March 01, 1999
IRS Cuts Number of Third-Party
Notices to Taxpayers
WASHINGTON - The Internal Revenue Service announced a major
policy change Tuesday that will sharply reduce the need for sending
out third-party contact letters to taxpayers.
Responding to concerns from tax practitioners and others, IRS
Commissioner Charles O. Rossotti said a new, more selective process
will be used to send out third-party notices. The change is being
made to reflect the agency's long-standing policy of contacting
outside parties about a person's tax case only as a last resort.
For the vast majority of IRS field examinations, the switch
means the third-party notice will go out only if the agency has been
unable to collect the needed information from the taxpayer.
Previously, the notification that the IRS might contact outside
parties for information has been sent at an earlier step during the
initial contact with a taxpayer.
"This is a common sense change," Rossotti said. "Many of these
letters have gone out too early and needlessly alarmed taxpayers in
cases where the IRS had no need to contact outside parties."
The change, which is effective March 29, means the IRS will stop
sending third-party letters on a blanket basis to taxpayers facing
examination questions. The new standard will be using the letters on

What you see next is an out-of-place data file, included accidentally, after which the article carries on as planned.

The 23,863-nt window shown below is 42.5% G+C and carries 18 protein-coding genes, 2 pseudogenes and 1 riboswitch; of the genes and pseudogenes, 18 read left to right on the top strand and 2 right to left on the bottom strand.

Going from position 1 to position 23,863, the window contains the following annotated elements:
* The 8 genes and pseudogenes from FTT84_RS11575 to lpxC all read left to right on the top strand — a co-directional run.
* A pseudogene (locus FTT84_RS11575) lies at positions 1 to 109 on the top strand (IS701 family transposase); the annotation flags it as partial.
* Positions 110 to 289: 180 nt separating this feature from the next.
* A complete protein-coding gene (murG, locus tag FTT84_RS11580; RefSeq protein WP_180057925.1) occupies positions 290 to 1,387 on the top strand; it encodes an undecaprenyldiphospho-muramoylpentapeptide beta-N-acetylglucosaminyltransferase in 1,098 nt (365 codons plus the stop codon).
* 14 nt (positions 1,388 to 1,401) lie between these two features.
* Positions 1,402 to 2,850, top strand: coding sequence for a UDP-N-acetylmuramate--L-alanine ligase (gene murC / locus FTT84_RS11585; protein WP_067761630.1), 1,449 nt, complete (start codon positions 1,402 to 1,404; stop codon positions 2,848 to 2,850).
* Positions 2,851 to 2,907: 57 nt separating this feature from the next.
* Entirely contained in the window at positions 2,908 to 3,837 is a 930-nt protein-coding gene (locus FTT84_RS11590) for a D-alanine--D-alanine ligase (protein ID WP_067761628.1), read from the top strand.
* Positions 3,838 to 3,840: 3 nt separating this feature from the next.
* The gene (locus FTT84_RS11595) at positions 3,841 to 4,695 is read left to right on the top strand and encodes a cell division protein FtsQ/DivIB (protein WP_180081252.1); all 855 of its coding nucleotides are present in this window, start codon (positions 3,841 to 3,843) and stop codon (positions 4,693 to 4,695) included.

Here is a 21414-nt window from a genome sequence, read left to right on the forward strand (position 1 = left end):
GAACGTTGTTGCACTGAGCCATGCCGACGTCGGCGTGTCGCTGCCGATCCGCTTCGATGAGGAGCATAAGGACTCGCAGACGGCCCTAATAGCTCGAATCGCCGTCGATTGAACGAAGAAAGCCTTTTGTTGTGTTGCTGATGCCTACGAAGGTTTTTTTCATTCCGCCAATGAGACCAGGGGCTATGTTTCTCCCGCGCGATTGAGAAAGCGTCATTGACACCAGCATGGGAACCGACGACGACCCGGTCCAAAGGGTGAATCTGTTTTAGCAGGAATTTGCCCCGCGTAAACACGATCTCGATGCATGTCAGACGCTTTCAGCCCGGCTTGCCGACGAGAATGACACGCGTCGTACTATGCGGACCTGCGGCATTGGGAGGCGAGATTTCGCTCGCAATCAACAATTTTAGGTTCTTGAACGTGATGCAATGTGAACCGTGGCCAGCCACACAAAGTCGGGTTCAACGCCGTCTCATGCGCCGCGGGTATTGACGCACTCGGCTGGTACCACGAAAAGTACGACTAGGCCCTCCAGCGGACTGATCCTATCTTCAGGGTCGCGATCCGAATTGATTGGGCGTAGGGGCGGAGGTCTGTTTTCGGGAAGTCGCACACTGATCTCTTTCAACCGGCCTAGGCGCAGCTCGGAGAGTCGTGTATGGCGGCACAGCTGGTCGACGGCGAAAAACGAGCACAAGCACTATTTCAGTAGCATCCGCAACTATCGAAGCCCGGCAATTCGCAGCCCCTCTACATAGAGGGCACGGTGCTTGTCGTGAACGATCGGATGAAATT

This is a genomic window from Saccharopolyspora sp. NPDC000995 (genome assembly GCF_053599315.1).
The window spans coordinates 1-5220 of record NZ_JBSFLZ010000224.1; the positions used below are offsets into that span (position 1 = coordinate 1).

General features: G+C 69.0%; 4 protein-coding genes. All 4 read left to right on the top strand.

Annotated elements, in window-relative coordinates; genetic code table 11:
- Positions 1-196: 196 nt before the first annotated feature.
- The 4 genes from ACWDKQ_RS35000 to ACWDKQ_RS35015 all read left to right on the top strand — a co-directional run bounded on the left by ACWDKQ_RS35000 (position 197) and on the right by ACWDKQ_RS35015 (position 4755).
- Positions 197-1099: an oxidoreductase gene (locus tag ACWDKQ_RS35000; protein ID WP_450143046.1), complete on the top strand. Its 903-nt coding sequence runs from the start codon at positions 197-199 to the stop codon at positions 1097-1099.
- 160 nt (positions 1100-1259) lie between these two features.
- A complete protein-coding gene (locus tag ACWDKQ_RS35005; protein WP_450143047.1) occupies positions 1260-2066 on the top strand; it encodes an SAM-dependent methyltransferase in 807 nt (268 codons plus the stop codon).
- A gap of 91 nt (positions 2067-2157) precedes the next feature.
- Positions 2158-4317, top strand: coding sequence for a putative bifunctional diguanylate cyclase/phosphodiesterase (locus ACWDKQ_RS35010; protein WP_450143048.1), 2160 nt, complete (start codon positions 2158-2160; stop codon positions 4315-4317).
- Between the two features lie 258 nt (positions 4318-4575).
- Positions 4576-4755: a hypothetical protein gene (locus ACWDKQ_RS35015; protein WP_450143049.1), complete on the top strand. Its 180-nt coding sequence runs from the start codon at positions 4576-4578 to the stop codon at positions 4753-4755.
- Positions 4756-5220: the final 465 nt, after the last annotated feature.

an "as needed" basis when the agency is unable to obtain the
information from the taxpayers.
The third-party contacts are sometimes made to resolve
unanswered questions about the assets, address or tax liability of a
"There's no reason to send out these letters when we can work
directly with the taxpayer in most cases," Rossotti said.
On issues involving tax collection, the letters will continue
being sent out on a general basis because of legal requirements.
However, the IRS is in the process of rewriting this letter
(Number 3164) after tax practitioners raised concerns about its
wording. Rossotti said the letter needed to be revised because it
could unnecessarily alarm taxpayers about the IRS contacting outside
parties on sensitive tax matters.
The IRS is working hand-in-hand with tax practitioners to come
up with a new version of the letter that clearly spells out the
agency's procedure of working cooperatively with individual
taxpayers before contacting outside parties. The revised letter also
will highlight new taxpayer rights provisions, which includes the
IRS's responsibility to notify individuals of which outside parties
the agency has contacted.
The IRS plans to finish the new, clearer version of the letter
soon. In the meantime, the current version of the letter will remain
in use because of legal requirements to send a notice to some
"In the end, what we'll have is a clearer, better written
notice," Rossotti said. "And with our new policy on sending out
fewer letters, this means fewer taxpayers will have to needlessly
worry about an outside party becoming involved in their tax issues."
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